1. Create a “Board of Directors” of mentors for your life (Inspired by Salesforce)

Who do you reach out to when you need to make a big decision, whether it be personal, social, or professional? One panelist at Salesforce emphasized creating a “Board of Directors” in your life who you turn to for different perspectives about jobs, industries or goals. These directors can be your peers, your family members, and friends, but they should also stretch to alumni or other individuals who have had a lot of experience in your fields of interest. Think about who you currently consider as mentors and how you might be able to expand your board to make it the most rewarding and considerate installation.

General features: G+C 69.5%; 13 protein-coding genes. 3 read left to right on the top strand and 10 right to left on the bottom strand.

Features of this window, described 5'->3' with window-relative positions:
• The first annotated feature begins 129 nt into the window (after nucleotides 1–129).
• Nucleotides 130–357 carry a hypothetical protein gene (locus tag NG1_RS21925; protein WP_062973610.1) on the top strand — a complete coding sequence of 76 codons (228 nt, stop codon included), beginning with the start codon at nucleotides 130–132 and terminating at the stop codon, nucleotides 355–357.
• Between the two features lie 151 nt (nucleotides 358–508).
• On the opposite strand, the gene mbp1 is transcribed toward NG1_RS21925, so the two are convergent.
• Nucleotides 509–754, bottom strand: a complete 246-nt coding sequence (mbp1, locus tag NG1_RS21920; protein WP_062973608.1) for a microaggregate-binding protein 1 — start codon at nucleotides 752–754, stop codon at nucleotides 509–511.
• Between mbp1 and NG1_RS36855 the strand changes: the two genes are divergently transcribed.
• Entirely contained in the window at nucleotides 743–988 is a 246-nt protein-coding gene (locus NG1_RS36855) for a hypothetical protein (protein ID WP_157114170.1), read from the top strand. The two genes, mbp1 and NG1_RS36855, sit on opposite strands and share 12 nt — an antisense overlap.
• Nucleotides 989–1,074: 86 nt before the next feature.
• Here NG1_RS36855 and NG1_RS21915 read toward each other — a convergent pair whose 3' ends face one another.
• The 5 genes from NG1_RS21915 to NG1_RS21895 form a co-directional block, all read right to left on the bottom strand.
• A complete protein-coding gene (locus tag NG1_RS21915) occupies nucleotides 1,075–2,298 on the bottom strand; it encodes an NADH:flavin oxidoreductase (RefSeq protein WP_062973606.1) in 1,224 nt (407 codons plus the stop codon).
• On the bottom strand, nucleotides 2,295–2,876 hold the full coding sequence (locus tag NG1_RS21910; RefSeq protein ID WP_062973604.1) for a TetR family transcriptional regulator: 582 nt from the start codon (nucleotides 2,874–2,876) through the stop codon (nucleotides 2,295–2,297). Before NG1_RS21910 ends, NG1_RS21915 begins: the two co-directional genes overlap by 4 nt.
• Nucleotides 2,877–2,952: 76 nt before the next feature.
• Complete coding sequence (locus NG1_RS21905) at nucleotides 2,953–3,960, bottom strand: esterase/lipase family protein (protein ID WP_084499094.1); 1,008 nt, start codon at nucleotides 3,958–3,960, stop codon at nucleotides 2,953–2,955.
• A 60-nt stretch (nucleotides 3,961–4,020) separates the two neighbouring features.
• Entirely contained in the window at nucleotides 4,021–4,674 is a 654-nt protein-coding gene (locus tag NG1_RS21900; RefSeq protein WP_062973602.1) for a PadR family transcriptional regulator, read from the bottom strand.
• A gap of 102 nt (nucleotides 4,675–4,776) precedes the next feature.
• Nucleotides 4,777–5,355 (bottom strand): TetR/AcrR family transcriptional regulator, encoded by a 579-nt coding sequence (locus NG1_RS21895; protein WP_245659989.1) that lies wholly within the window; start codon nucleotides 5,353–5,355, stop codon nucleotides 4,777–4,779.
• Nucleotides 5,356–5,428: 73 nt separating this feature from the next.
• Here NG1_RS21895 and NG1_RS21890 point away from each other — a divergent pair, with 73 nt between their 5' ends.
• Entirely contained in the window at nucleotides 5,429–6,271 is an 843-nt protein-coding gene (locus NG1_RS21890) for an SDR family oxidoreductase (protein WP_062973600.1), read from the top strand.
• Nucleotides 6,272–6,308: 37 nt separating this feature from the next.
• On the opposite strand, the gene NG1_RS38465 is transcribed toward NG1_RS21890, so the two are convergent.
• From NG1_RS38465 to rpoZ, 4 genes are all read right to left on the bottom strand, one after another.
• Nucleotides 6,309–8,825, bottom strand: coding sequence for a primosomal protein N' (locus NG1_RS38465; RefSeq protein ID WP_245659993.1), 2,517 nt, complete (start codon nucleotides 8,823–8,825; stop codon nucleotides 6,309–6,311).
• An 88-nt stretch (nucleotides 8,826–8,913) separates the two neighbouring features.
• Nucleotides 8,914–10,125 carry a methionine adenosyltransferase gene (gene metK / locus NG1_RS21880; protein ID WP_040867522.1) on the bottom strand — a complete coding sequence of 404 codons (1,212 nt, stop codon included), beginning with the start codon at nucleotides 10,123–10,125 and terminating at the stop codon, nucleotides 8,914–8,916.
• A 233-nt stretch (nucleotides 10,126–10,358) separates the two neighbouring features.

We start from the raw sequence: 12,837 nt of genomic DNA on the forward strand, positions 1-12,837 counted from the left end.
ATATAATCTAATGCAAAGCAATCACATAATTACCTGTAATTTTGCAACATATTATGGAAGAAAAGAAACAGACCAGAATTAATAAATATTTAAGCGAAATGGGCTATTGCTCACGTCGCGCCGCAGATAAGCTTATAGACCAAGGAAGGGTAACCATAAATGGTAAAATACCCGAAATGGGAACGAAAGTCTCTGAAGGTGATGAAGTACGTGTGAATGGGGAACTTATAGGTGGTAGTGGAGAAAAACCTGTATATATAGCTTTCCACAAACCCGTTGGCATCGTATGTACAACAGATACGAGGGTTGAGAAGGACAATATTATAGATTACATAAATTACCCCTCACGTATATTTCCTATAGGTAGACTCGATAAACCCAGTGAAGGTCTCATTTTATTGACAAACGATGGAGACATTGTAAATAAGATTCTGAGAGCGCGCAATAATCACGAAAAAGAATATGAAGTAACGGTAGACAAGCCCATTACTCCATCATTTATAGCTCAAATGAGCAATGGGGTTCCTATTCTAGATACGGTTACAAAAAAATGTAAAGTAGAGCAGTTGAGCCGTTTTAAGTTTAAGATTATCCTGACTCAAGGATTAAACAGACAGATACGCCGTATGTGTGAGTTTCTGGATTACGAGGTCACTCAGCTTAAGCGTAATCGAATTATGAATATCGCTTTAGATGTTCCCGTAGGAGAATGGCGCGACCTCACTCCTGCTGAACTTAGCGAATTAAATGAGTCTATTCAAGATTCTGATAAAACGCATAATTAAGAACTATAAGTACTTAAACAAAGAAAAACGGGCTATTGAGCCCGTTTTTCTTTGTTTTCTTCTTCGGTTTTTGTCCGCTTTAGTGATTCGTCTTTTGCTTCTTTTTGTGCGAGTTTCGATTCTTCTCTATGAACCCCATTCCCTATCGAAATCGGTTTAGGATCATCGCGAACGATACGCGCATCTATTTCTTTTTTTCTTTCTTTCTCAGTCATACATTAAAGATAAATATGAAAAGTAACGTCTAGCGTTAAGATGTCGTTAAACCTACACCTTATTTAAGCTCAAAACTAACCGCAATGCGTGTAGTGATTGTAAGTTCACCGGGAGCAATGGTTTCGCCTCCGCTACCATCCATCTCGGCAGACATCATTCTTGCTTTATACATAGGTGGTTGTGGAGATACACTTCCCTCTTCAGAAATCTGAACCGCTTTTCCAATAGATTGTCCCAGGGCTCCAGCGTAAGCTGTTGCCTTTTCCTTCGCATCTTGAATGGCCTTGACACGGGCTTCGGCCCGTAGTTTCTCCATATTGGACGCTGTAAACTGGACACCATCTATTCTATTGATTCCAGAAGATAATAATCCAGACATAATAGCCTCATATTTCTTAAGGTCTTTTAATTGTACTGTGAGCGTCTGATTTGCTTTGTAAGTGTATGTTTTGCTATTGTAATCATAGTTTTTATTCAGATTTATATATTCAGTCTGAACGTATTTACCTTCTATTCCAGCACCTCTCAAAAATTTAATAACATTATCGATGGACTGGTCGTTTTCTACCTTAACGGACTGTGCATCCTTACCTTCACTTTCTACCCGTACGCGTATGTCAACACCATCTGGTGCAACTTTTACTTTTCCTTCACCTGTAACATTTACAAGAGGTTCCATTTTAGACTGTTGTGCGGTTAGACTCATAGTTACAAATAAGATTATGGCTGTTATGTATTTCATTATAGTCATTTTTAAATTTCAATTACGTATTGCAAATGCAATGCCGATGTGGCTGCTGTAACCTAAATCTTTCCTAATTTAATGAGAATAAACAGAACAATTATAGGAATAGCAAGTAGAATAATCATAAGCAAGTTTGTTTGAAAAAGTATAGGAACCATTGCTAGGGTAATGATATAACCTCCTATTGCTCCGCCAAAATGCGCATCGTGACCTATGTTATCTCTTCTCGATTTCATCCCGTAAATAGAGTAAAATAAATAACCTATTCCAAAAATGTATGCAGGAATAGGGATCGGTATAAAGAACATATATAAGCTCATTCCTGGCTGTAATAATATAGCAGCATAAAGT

2. Data, data, data! (Inspired by Airbnb)

Collecting, distilling and interpreting data is the foundation of how every company operates: data showcases customer engagement, informs financial decisions, and offers insight into relevant market trends. We learned that it doesn’t necessarily matter what you study in college, as long as you know how to handle data. For example, as a Literature and Psychology major, I take Psychology Statistics (equivalent to Econometrics) where my professor puts a huge emphasis on effectively communicating what a number actually means in terms of the research.


3. How to focus in on yourself (Inspired by Zumper)